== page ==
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Transcript of TOK PRESENTATION
non-maleficence- at all times, work to do no harm culture
EX: Indian doctors deny treatment to the"untouchables"
EX: Religious doctors deny pap tests to young women
EX: Doctors exaggerate the extent of diseases, so that
they can recommend more complicated treatments, and,
thus make more money
EX: Grey's Anatomy clip
Declaration of Professional Responsibility- allows physicians to take an oath, so that they may promise to remain truthful within all of their practices
Given this information, do you think legal responsibilities observed and oaths taken by physicians are substantial enough to block the passage of individual beliefs and values into the opinionative process of treating health issues?
How might the values, cultures, and religious truths, which are oftentimes depicted as inflicting harm upon successful treatments, be merely excuses for individuals that were unhappy with the results of their treatments to complain about?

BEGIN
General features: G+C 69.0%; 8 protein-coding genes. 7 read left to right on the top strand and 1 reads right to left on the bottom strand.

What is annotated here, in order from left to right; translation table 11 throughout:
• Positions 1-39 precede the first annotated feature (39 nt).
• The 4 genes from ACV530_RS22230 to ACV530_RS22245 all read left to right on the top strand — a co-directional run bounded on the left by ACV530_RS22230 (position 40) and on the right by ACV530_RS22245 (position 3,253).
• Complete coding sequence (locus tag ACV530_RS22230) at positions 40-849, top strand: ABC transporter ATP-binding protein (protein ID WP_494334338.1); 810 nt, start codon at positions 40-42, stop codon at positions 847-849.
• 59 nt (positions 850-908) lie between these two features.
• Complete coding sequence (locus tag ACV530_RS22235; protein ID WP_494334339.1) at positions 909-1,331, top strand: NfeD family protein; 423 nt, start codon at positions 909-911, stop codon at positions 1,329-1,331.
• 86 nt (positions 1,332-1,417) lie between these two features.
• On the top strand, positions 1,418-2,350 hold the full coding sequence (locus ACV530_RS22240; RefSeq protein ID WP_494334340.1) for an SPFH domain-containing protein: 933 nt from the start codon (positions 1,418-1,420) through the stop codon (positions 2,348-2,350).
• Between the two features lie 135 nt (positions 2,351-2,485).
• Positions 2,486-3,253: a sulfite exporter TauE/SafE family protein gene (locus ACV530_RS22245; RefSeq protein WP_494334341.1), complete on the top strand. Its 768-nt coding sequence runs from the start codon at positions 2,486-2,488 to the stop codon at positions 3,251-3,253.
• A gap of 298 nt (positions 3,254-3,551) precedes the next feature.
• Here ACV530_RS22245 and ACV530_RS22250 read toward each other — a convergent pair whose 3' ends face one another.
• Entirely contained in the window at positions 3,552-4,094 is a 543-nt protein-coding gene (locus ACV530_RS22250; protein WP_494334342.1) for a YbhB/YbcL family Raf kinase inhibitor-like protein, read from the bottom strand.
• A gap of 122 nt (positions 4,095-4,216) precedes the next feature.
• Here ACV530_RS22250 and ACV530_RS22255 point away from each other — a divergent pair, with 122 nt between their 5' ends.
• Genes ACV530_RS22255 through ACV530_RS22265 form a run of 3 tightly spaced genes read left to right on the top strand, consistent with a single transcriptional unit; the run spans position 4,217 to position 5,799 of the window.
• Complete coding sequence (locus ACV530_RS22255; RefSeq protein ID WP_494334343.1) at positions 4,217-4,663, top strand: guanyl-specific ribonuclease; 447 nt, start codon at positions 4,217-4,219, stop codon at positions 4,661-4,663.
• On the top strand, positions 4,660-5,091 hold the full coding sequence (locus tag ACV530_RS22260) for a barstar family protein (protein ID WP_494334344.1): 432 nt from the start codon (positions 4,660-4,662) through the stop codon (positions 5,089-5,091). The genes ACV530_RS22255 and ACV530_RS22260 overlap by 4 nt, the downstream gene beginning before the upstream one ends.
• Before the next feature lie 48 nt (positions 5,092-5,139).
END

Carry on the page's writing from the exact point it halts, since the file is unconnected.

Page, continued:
Would the medical field benefit from getting rid of physicians, altogether, and replacing them with mechanical equipment that would inform patients of all treatment options, so that humanistic values, cultures, and religious truths no longer stand in the way of the patient’s options? In your perspective, do individual biases commonly hinder the effectiveness of a doctor’s recommendations and, even if they do, is it possible to simply disregard the partiality for the sake of medical ethics and occupational professionalism?
"Only one rule in medical ethics need concern you - that action on your part which best conserves the interests of your patient."
-Martin H. Fischer
TOK knowledge issue To what extent do such humanistic aspects as personal values, cultures, and truths affect one’s own sense of ethics when treating interpreted health problems, and essentially harm the healing process, altogether?